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Commercial Kitchen Design: The Six Common Layout Types

Commercial kitchen layouts usually follow consistent principles. There's a very good reason for this — in a hectic, fast-paced environment like a kitchen, you want to stick with what is proven to work safely and efficiently. As a result, most commercial kitchens fall into one of six common layout types, each with its own advantages and disadvantages.

1. THE ASSEMBLY LINE An assembly line kitchen works just like an assembly line in a factory. It consists of an island or row of prep surfaces. Ingredients start at one end of the line, and a finished dish comes out of the other. This layout is best for restaurants that offer a few variations on a dish. Think of a busy sandwich or salad shop — it makes sense to have several employees who each perform one step of the preparation process. It minimizes mistakes, ensures consistency, and helps fill customers' requests quickly and easily. Since there isn't a lot of moving from one station to another, the risk of slips, falls, burns, or spills is also greatly reduced. That said, it isn't great for more complex or varied menus. The assembly line is efficient, but limiting.


A galley layout is often the only option for small spaces, but can also work well for large ones. In this, preparation and cooking stations line the walls of the kitchen, leaving an empty space in the center.

This is perfect for kitchens that are a bit tight. A cook can stand in the middle of the galley kitchen, and all they have to do is turn in order to access everything they need. It keeps kitchens with a few staff from running everyone ragged and makes sure that all of the tools, surfaces and ingredients your cooks need are right at their fingertips.

This layout isn't great for large kitchens with a lot of staff. In situations like that, there's a much higher probability that your cooks need to run back and forth across the kitchen to access what they need.


Picture the galley layout in a large kitchen. Now add an island in the center. That's the island layout. It's a great way to make a galley work in a bigger space and facilitates communication between employees.

One way the island layout works is by placing food storage, prep, and washing stations along the walls of the kitchen, and cooking stations in the middle. It offers the same benefits of a galley layout — the ability to reach whatever you need quickly and easily — but adapts it to suit bigger spaces with more staff.

In some situations, the central island can create an obstacle. Make sure that this layout suits your space, number of staff, and menu before implementing it.


A zone layout breaks the kitchen up into specific areas. there may be one for preparing salads, another for baking, another for soup, another for meats, and another for frying.

This layout is good for restaurants that offer a wide variety of dishes since multiple different ones can be made at the same time. One employee can focus on preparing desserts, another can handle meats, and another can fry foods. With enough staff, employees can specialize in one specific area to produce consistently high-quality dishes. It's great for hotels, event spaces, or anywhere that has an extensive menu and a lot of patrons.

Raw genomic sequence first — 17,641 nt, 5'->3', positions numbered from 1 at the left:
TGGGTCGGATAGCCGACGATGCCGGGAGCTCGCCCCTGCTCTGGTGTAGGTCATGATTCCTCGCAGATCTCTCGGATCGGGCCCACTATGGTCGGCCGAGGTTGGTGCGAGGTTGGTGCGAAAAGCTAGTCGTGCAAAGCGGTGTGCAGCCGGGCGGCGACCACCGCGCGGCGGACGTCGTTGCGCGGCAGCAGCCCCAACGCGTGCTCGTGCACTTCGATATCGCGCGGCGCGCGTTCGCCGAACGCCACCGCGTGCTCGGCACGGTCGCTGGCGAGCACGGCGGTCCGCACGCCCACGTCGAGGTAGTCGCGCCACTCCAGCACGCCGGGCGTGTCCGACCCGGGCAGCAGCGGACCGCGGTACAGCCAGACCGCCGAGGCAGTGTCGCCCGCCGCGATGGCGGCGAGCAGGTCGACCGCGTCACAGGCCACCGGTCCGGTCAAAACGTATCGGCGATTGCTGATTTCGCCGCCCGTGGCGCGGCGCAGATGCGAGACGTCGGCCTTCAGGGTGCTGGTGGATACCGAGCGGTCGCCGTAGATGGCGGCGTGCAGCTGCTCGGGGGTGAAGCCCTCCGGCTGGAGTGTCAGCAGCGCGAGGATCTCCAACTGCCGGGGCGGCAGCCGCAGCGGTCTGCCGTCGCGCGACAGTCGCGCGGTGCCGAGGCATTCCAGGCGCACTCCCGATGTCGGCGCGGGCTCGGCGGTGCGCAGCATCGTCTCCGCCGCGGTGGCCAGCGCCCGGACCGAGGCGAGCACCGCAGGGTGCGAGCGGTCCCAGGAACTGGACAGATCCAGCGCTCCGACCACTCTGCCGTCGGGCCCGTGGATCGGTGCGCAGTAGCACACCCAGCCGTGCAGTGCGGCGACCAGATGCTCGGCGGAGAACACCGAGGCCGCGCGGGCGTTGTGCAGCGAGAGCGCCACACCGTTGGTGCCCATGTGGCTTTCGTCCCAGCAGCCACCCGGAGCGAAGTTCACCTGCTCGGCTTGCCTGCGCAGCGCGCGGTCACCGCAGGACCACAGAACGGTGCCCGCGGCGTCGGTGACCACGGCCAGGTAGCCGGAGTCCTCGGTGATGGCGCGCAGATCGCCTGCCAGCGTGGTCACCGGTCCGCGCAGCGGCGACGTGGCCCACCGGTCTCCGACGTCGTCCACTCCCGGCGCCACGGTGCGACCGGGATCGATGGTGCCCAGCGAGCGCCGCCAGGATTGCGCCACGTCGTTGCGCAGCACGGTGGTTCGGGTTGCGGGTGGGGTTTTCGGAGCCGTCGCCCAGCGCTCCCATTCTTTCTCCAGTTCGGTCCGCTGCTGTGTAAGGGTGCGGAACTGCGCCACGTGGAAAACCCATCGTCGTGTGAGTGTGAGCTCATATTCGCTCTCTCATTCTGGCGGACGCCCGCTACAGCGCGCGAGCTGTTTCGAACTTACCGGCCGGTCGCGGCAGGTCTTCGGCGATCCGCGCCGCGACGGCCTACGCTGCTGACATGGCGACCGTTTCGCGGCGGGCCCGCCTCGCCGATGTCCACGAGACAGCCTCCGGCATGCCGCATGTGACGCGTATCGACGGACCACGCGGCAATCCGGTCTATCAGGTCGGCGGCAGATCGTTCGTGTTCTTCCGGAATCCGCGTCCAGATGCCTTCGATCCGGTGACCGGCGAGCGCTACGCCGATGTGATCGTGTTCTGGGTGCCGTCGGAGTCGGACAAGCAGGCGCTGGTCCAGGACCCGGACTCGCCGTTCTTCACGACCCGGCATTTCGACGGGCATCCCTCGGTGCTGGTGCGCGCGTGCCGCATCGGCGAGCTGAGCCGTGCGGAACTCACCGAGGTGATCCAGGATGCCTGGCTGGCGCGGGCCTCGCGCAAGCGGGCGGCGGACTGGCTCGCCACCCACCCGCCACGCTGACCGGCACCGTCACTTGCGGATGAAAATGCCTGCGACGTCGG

Zones aren't as good for small kitchens, since they can end up being an inefficient use of space.


The open layout is usually seen in high-end venues, where seeing the food prepared is part of the experience. This is really less of a layout than it is a potential feature -- you can make almost any layout "open" with a little remodeling.

One very nice thing about an open concept is that you can turn it into additional seating by placing stools near the counter. It's also great for entertaining guests by showing them how your dishes are prepared. If you have a very small restaurant, implementing an open kitchen can help create the illusion of more space.

Make sure that cooking surfaces aren't within the reach of guests, so nobody gets burned or scalded. You'll also want to put extra thought into attractive organization and cleanliness.


An ergonomic layout takes the basic idea behind a galley — that things should be within easy reach — and turns it up. Like an open concept, ergonomics is less a layout than it is an idea. Essentially, it's any layout that maximizes employee comfort and ensures that they don't need to move around much in order to do their jobs.

This layout places surfaces, tools, and supplies so cooks don't need to stretch, crouch, or walk away from their stations. This helps protect them from repetitive stress injuries and reduces the risk of accidents. It's also good for reducing the amount of time wasted moving from one station to another.

On the flip side, this can mean that there's some redundancy. Ergonomic kitchens are also not as energy efficient as other layouts, since food storage generally ends up closer to cooking surfaces. This means that refrigerators need to draw more power in order to keep cool.

Every commercial kitchen layout is best suited for a specific environment. For small kitchens or food trucks, a galley is the way to go. For large spaces, islands or zones may be best. Examine your specific venue and menu, and determine which layout is best for your situation.


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